You could visit a museum anytime, but on the Journées du Patrimoine you can visit the Hôtel Gaillard for free (and save €14). This is a gorgeous neo-Renaissance mansion built at the end of the 19th century (supposedly modelled after a wing at the Château de Blois) for a wealthy banker and art collector Emile Gaillard. It became a branch of the Banque de France from 1922-2006, and, after extensive renovations, was opened in 2019 as Citéco – Cité de l’Economie (a museum trying to explain economics in a fun way, I guess). I haven’t been yet, so this is my chance to take the guided tour and learn all of the history and see the new fresco created by the Institut Français du Design for Paris Design Week. Open Saturday 10am-7pm, Sunday until 6pm, reservations for the tours are “highly recommended”, they open from September 1st: https://journeesdupatrimoine.culture.gouv.fr/programme#/events/12254427
It shouldn’t be surprising that the offices for an organization created to help preserve historic monuments would have an amazing interior, and the Fondation pour la Sauvegarde de l’Art Français (22 rue de Douai, 9th) is no different. I like it especially because it’s not over the top fancy, they actually work in here after all, but it gives you a good idea of what an Haussmann apartment really looks like, colorful walls and all. They haven’t been open to the public for many years, so it’s still relatively unknown, and I couldn’t find good photos, so you’ll just have to come check it out yourself. Open Saturday only for 30-minute guided tours between 10am-4pm, reservations are required via their online form here.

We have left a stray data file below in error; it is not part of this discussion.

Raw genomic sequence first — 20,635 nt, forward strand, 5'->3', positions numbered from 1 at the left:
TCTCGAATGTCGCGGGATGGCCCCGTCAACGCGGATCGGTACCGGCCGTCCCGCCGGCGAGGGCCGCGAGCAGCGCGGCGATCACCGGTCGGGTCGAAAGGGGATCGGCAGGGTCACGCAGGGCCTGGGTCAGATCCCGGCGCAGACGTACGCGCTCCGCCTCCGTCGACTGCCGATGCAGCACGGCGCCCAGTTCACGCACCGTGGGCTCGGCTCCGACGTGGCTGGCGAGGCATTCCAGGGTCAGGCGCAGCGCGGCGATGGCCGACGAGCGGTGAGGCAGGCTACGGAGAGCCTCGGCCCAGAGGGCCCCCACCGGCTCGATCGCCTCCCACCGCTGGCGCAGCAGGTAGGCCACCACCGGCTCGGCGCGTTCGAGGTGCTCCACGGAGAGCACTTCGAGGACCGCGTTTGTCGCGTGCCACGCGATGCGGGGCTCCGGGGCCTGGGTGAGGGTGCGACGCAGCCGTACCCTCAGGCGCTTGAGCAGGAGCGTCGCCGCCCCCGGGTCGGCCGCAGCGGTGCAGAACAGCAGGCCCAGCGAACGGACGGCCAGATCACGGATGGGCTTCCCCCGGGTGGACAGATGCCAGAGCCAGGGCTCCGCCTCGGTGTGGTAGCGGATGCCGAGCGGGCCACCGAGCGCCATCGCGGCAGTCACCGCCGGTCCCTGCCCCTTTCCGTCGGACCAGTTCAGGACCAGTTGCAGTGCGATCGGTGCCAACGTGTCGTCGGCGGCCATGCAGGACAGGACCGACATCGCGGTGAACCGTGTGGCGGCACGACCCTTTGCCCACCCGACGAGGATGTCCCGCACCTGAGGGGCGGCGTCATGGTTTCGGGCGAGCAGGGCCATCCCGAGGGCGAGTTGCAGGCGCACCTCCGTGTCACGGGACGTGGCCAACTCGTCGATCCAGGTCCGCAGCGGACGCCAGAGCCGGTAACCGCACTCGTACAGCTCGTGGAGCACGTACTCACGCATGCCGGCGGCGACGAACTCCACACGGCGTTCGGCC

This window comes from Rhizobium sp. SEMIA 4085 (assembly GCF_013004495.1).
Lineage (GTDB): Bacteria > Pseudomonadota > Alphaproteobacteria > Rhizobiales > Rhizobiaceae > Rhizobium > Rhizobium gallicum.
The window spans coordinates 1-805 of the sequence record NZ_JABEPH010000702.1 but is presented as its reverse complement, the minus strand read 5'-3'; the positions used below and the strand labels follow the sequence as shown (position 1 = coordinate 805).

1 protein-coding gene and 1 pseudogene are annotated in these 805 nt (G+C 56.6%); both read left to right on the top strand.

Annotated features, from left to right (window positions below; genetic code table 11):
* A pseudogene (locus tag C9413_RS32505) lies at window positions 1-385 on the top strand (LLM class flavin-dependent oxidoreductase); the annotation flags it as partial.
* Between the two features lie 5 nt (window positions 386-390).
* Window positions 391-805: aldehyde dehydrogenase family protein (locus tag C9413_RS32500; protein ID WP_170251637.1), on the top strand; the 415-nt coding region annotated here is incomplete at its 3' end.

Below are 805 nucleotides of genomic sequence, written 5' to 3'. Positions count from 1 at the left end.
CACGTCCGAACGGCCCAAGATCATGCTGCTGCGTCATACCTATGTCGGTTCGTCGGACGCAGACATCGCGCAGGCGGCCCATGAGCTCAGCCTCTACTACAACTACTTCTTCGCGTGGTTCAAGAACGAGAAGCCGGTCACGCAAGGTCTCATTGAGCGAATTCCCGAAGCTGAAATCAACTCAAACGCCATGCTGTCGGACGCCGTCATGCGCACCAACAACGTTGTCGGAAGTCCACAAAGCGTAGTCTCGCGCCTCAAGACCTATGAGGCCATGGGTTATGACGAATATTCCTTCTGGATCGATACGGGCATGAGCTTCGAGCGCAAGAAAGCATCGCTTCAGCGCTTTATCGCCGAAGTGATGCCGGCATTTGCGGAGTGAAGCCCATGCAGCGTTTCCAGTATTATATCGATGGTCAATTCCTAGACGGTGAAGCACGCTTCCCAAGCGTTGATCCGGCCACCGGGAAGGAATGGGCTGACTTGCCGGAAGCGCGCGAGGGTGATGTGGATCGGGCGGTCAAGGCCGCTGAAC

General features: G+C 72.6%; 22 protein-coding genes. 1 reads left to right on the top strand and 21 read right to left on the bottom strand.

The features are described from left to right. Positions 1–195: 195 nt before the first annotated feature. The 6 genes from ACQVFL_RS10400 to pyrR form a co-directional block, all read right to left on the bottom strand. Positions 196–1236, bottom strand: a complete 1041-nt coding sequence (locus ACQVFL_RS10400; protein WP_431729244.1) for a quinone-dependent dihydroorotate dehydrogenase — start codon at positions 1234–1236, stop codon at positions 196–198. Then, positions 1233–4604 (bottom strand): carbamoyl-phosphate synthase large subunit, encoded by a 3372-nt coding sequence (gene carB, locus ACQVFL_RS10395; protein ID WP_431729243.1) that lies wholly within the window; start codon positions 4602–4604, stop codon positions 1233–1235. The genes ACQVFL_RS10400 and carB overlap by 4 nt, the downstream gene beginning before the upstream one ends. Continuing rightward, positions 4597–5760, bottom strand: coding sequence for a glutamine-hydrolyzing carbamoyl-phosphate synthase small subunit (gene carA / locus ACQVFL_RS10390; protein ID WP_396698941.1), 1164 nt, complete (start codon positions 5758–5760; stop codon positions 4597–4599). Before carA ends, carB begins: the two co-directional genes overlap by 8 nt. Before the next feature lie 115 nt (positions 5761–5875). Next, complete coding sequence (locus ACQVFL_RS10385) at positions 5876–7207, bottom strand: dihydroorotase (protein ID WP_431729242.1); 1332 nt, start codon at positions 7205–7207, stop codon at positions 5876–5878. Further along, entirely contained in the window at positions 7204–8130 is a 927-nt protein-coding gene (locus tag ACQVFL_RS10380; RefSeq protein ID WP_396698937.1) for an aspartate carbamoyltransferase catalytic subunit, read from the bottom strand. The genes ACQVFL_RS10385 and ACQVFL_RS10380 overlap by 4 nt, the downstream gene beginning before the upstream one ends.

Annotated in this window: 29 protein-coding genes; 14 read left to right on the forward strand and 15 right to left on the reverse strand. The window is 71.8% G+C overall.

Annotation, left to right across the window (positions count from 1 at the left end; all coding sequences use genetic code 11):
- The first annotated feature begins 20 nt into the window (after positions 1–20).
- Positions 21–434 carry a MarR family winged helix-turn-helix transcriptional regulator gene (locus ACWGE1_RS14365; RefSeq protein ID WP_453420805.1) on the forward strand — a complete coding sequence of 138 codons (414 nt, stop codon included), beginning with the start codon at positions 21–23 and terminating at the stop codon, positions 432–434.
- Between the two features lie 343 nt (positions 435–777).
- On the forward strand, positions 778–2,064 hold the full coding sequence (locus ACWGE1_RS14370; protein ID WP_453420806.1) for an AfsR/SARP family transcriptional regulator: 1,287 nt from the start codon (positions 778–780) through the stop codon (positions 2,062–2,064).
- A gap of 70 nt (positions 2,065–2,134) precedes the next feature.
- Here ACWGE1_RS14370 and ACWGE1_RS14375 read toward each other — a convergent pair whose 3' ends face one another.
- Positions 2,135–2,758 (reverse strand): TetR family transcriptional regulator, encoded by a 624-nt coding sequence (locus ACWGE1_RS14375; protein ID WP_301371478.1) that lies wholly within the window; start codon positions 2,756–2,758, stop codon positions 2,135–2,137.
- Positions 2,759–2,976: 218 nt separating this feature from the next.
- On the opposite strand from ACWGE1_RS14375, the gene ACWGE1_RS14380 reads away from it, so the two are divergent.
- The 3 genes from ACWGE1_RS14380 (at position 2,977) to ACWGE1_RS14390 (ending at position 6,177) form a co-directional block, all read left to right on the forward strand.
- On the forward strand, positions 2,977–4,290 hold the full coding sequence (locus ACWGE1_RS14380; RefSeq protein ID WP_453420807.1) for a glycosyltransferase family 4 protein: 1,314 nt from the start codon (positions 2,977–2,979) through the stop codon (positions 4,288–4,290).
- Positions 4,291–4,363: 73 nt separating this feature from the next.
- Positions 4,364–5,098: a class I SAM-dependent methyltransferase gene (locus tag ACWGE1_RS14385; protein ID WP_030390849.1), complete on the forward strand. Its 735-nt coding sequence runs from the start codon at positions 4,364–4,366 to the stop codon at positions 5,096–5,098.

I’ve already signed up to visit La Ruche – Cité des Artistes, an historic artist’s colony in Paris (ruche means “hive”) first created by the sculptor Alfred Boucher in 1903 in a building originally used for the Universal Exposition of 1900. Despite some ups and downs over the years, thanks to many donors covering restoration it is still inhabited by working artists, and is now run by the Fondation La Rûche-Seydoux (2 passage de Dantzig, 15th). Visits are available only by reservation on the Patrivia.net website.